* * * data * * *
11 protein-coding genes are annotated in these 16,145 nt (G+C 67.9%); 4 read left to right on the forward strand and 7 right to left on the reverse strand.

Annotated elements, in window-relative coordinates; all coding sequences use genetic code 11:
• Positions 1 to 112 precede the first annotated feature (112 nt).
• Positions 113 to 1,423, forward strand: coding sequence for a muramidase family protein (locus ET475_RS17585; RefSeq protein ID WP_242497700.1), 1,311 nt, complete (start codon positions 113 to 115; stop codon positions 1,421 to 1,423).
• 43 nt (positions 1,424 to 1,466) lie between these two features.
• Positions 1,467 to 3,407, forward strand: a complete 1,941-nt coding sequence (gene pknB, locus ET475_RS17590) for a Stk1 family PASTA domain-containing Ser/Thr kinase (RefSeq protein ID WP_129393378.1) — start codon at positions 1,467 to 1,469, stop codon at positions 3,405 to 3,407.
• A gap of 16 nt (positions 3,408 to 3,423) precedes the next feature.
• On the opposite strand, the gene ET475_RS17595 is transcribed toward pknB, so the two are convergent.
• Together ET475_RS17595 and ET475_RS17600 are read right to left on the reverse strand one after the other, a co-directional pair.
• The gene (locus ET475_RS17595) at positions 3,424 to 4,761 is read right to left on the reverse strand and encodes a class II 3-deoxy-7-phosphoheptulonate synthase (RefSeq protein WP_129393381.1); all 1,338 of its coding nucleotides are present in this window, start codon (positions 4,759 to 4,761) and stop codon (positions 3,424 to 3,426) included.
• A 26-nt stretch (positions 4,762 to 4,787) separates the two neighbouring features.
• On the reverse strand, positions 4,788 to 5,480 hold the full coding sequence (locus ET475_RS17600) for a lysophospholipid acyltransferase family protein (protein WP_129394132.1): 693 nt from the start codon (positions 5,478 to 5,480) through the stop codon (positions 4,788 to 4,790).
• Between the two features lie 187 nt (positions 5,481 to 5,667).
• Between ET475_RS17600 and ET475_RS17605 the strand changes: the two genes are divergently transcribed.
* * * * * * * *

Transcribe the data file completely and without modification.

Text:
11 protein-coding genes are annotated in these 16,145 nt (G+C 67.9%); 4 read left to right on the forward strand and 7 right to left on the reverse strand.

Annotated elements, in window-relative coordinates; all coding sequences use genetic code 11:
• Positions 1 to 112 precede the first annotated feature (112 nt).
• Positions 113 to 1,423, forward strand: coding sequence for a muramidase family protein (locus ET475_RS17585; RefSeq protein ID WP_242497700.1), 1,311 nt, complete (start codon positions 113 to 115; stop codon positions 1,421 to 1,423).
• 43 nt (positions 1,424 to 1,466) lie between these two features.
• Positions 1,467 to 3,407, forward strand: a complete 1,941-nt coding sequence (gene pknB, locus ET475_RS17590) for a Stk1 family PASTA domain-containing Ser/Thr kinase (RefSeq protein ID WP_129393378.1) — start codon at positions 1,467 to 1,469, stop codon at positions 3,405 to 3,407.
• A gap of 16 nt (positions 3,408 to 3,423) precedes the next feature.
• On the opposite strand, the gene ET475_RS17595 is transcribed toward pknB, so the two are convergent.
• Together ET475_RS17595 and ET475_RS17600 are read right to left on the reverse strand one after the other, a co-directional pair.
• The gene (locus ET475_RS17595) at positions 3,424 to 4,761 is read right to left on the reverse strand and encodes a class II 3-deoxy-7-phosphoheptulonate synthase (RefSeq protein WP_129393381.1); all 1,338 of its coding nucleotides are present in this window, start codon (positions 4,759 to 4,761) and stop codon (positions 3,424 to 3,426) included.
• A 26-nt stretch (positions 4,762 to 4,787) separates the two neighbouring features.
• On the reverse strand, positions 4,788 to 5,480 hold the full coding sequence (locus ET475_RS17600) for a lysophospholipid acyltransferase family protein (protein WP_129394132.1): 693 nt from the start codon (positions 5,478 to 5,480) through the stop codon (positions 4,788 to 4,790).
• Between the two features lie 187 nt (positions 5,481 to 5,667).
• Between ET475_RS17600 and ET475_RS17605 the strand changes: the two genes are divergently transcribed.